Diagnoses of fatigue in primary care patients

Oct 26, 2009

Patients who visit their family doctors for fatigue have a wide range of diagnoses yet the prevalence of serious illness was low, according to a Dutch study in CMAJ (Canadian Medical Association Journal).

Fatigue is a common problem seen in 5% to 10% of patients, and its non-specific nature makes it challenging for general practitioners. The study sought to describe the diagnoses associated with fatigue established within 1 year after presentation.

It looked at 571 patients in 147 general practices across the Netherlands who presented with fatigue as a main symptom. Forty-seven per cent of patients received one or more diagnoses that could be associated with fatigue, with musculoskeletal problems the most common at 19.4%. Other diagnoses included diseases or problems of the digestive tract (8.1%), nervous system (6.7%) and respiratory tract (4.9%). Of the 8.2% of patients diagnosed with severe illness, these illnesses included anemia, lung pathology, thyroid dysfunction, diabetes, heart disease, cancer and others. Half the did not receive a diagnosis that explained their fatigue.

"Because most symptoms may show a recurrent pattern over time, further research is needed to help clarify the association between fatigue and other non-specific symptoms," write Iris Nijrolder of the VU Medical Center in Amsterdam and coauthors.

However, were the second largest diagnosis and may actually be underestimated. were noted more frequently in self-reported patient questionnaires than in patients' medical charts. Sleep problems were also underreported in patient charts.

A study limitation was that the researchers did not use standardized protocols for physical examinations and diagnostic testing, which would have resulted in variations in the recorded diagnoses.

"Because of the wide range of conditions and symptoms that may explain or co-occur with the fatigue, is a complex problem that deserves attention not only as a symptom of underlying specific disease," conclude the researchers.

Source: (news : web)

Explore further: Study shows Tamiflu gets patients back on their feet faster, reduces flu complications

add to favorites email to friend print save as pdf

Related Stories

Study takes a step toward better defining fatigue

May 15, 2008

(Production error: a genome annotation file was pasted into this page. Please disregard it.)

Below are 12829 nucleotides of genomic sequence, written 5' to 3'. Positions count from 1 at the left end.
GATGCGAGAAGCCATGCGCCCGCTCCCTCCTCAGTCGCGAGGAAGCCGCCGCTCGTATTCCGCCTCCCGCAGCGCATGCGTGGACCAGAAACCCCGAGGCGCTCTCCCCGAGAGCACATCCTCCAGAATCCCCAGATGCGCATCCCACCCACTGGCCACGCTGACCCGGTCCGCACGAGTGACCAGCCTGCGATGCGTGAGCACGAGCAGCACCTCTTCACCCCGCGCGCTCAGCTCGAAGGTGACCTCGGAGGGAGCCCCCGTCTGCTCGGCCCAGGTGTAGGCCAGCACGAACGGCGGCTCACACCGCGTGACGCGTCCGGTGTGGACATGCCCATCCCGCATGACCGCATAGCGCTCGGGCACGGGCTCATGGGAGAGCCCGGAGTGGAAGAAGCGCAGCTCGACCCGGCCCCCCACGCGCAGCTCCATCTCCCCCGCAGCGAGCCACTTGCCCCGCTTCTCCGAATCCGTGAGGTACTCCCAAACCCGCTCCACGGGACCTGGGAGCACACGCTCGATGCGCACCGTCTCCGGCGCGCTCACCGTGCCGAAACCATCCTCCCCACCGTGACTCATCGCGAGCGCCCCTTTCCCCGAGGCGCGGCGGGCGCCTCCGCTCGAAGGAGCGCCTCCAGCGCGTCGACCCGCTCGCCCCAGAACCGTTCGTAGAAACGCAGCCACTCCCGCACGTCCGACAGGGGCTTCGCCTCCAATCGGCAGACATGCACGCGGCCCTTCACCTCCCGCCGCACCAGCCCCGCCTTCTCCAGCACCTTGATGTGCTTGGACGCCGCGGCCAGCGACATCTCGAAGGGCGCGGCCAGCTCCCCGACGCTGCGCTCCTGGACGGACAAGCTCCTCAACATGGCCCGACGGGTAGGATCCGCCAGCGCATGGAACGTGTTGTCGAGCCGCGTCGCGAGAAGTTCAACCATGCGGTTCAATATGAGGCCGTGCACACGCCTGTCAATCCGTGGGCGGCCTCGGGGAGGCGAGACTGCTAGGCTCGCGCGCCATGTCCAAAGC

In an effort to better define and ultimately address fatigue more effectively, a qualitative study from The University of Texas M. D. Anderson Cancer Center has identified three primary themes - loss of strength or energy, ...

Underestimated Late Effects of Breast Cancer

Oct 27, 2006

Women who have been successfully treated for breast cancer are still not in good health for many years. In a study on more than 300 affected women, epidemiologists of the German Cancer Research Center (Deutsches Krebsforschungszentrum, ...

Patients recover from West Nile virus after one year

Aug 19, 2008

(PhysOrg.com) -- People infected with West Nile virus seem to return to normal within one year of experiencing symptoms, a new McMaster study has found. The study, published today in the Annals of Internal Medicine, is the ...

Childhood trauma associated with chronic fatigue syndrome

Jan 05, 2009

Individuals who experience trauma during childhood appear more likely to develop chronic fatigue syndrome as adults, according to a report in the January issue of Archives of General Psychiatry, one of the JAMA/Archives journals. In ...

Recommended for you

Kidney-brain connection may help drive chronic kidney disease

8 hours ago

In addition to affecting blood pressure, high-salt intake can promote kidney function decline in patients with chronic kidney disease. A study appearing in an upcoming issue of the Journal of the American Society of Nephrology (J ...

Flu's grip on U.S. starting to weaken: CDC

9 hours ago

(HealthDay)—After a rough start to the flu season, the number of infections seems to have peaked and is even starting to decline in many parts of the nation, federal health officials reported Thursday.

Litchi fruit suspected in mystery illness in India

9 hours ago

A mysterious and sometimes fatal brain disease that has afflicted children in northeastern India for years could be linked to a toxic substance in litchi fruits, US researchers said Thursday.

User comments : 0

Please sign in to add a comment. Registration is free, and takes less than a minute. Read more

Click here to reset your password.
Sign in to get notified via email when new comments are made.